Do large law firms add credibility to a startup, or just cost?


I am just starting to engage with attorneys for my startup, and am wondering if working with a large, Silicon Valley firm adds credibility to the venture? Firms like Wilson Sonsini Goodrich Rosati, Fenwick & West, etc. - does anyone have experience working with these folks? BTW - yes, I am in the SF Bay Area.

I have heard anecdotally that the big law firms can help make connections to investors, lend credibility during the funding process, and generally be good for networking. However, they are significantly more expensive, so I'm interested to hear if anyone has had this experience.

Thanks for your thoughts.


asked Nov 12 '09 at 07:08
298 points
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3 Answers


I've worked with 3-4 of these firms in the past. My general impression was that they didn't provide significant help in the early stages and in making connections to investors, etc. Also, how much networking support you get out of them varies greatly from partner to partner.

Just so you know, it's really not that hard to make connections if you live and work in the Valley and attend any number of social events where people interested in the startup ecosystem congregate.

As far as the legal work -- in the early stages most of it is boilerplate. And the senior partner you meet with will, understandably, let a junior associate do most of the heavy lifting. If you have the know-how and motivation you can save yourself a lot of money by starting with something like Orrick's Startup Forms Library or let a small or solo firm set up your business structure.

The big-name law firms are much more useful in the later stages when negotiating complex deals or when you are about to sign a term-sheet with a VC. When it comes to intellectual property they will also refer the business to boutique IP law firms -- something you can do yourself.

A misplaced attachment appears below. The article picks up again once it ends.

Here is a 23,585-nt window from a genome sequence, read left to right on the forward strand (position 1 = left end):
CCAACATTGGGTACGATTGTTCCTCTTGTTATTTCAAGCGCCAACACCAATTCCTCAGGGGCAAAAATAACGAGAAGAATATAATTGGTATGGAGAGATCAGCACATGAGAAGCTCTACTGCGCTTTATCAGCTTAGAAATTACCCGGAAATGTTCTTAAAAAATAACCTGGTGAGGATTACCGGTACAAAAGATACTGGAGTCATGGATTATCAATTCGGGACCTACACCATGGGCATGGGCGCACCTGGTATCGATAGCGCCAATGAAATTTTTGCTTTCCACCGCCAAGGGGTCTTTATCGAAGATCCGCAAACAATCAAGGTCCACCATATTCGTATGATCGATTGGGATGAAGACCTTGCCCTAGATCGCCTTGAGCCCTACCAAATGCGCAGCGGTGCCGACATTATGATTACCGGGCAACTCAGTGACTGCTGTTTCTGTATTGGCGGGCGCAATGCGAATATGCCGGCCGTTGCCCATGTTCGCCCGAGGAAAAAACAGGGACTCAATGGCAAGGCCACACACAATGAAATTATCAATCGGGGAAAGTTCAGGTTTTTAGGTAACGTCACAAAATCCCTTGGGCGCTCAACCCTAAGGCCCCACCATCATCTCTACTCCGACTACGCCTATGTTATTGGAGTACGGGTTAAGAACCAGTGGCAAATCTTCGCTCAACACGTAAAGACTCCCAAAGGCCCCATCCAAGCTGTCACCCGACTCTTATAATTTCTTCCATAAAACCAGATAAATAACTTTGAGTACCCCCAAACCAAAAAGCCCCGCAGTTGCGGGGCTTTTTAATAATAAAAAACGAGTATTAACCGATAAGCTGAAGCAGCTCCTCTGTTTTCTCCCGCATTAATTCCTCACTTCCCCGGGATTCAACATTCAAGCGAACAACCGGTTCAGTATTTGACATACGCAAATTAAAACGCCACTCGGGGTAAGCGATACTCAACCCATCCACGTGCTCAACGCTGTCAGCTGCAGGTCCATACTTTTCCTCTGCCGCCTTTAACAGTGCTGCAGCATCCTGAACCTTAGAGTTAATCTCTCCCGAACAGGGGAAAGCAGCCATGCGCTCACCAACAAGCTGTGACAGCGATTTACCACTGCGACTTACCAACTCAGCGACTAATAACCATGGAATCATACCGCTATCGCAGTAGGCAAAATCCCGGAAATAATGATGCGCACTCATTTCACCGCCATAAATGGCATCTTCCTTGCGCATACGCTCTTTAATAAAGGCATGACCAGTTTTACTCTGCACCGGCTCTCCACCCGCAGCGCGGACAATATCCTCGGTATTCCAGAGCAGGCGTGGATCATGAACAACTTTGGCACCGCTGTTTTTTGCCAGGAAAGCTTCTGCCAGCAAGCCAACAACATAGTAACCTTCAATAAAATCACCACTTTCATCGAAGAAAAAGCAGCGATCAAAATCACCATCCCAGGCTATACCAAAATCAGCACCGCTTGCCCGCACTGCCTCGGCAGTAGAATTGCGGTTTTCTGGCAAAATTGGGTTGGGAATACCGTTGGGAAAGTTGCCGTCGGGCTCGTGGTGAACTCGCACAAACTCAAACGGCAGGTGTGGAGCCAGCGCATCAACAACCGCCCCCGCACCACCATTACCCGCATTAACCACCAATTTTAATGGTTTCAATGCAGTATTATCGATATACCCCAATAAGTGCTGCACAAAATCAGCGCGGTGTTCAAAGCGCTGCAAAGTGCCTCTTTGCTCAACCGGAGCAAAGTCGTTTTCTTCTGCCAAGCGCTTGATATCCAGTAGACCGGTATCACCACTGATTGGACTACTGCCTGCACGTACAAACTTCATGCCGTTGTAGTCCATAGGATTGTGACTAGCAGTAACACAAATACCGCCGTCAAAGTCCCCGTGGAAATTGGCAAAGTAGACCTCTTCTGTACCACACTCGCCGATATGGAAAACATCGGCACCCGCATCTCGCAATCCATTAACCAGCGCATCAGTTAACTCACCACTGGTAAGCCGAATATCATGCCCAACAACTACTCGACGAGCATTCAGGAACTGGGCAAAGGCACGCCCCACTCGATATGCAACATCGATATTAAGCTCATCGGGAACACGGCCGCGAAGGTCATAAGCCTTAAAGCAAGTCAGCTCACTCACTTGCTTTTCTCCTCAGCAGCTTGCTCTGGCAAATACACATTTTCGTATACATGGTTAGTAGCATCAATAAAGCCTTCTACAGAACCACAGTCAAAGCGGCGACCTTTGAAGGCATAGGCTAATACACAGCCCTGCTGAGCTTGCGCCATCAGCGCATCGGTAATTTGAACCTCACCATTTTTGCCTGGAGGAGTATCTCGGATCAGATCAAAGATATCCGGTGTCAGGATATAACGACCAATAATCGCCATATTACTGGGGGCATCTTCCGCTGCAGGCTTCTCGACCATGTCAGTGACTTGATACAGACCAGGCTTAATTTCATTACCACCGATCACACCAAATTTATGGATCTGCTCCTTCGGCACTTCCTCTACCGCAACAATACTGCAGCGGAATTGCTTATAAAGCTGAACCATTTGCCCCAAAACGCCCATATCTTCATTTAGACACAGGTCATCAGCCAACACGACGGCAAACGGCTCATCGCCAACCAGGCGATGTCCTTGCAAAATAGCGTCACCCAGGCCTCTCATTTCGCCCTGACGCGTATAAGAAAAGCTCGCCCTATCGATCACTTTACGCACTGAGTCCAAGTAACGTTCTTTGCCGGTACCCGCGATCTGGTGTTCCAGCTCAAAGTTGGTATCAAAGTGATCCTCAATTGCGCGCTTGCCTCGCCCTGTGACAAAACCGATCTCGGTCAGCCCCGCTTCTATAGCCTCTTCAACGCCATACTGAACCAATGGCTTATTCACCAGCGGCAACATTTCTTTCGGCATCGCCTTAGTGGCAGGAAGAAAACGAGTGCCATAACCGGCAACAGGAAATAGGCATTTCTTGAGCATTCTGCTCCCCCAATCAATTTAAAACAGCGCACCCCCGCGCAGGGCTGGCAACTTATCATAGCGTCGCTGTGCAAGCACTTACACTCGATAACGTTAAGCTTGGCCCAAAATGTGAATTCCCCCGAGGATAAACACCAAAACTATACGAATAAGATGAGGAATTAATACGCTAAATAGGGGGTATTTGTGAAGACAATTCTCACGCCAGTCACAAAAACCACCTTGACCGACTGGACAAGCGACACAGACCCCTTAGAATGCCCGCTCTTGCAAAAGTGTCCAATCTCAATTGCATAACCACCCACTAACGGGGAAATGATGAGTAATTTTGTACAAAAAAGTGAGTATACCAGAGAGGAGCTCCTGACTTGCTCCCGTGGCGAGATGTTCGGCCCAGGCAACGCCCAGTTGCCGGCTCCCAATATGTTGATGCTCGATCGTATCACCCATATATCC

Most of them, incidentally, consider giving a starving startup $10-$15K worth of legal fees -- most of which will get eaten up in setting up the corporation/partnership -- in return for a right to invest, if they like your idea and think it's worth the risk.

My suggestion is to do the basic boilerplate stuff yourself or with a small firm. You can always approach the big name ones when you have a specific need and can afford them.

answered Nov 12 '09 at 09:18
401 points
  • +1 on all this. Wait until later to use them -- early nothing they do makes a difference anyway. Investors are interested in your business, not how much you paid for your Articles of Incorporation. – Jason 14 years ago


My experience is that they will not lend credibility or help you in your quest for funding. On top of that, all VC's will bring their own big name law firm into the mix to represent themselves during the due diligence and contract stage of the funding (and hit you with the bill.)

I think a regional / mid-sized firm is the best solution, provided the partner has experience with the VC community - and being in SF that shouldn't be too hard to find.

BTW, I believe this works for CPA/Audit firms as well. Most regional firms are more than capable of providing an opinion on your books and structuring their workpapers in a way that a hand-off to a Big Four would be a relatively easy thing.

answered Nov 13 '09 at 02:56
Rs Holman
596 points


I don't think the size is nearly as important as selecting a firm that had done a lot of work with startups. When we started we used a large firm but it was a firm used to working with large companies. Because of their lack of experience with startups much of the organization of the company was sub-optimal.

Beyond the initial problems when we tried to setup stock options plans and other things startups do all the time they were not efficient at it because of their lack of experience doing this for very small firms.

The benefits of a Wilson Sonsini is that they are experts at the legal issues that startups have and will have lower associates handles them efficiently and they won't do any learning on your nickel.

If you expect your business to stay simple then a small firm that specializes in startups can have all the benefits with lower cost. If you plan to grow into doing complex licensing deals, acquisitions, international work or other types of transactions then one of these large firms will pay for itself many times over.

answered Nov 13 '09 at 16:28
1,866 points

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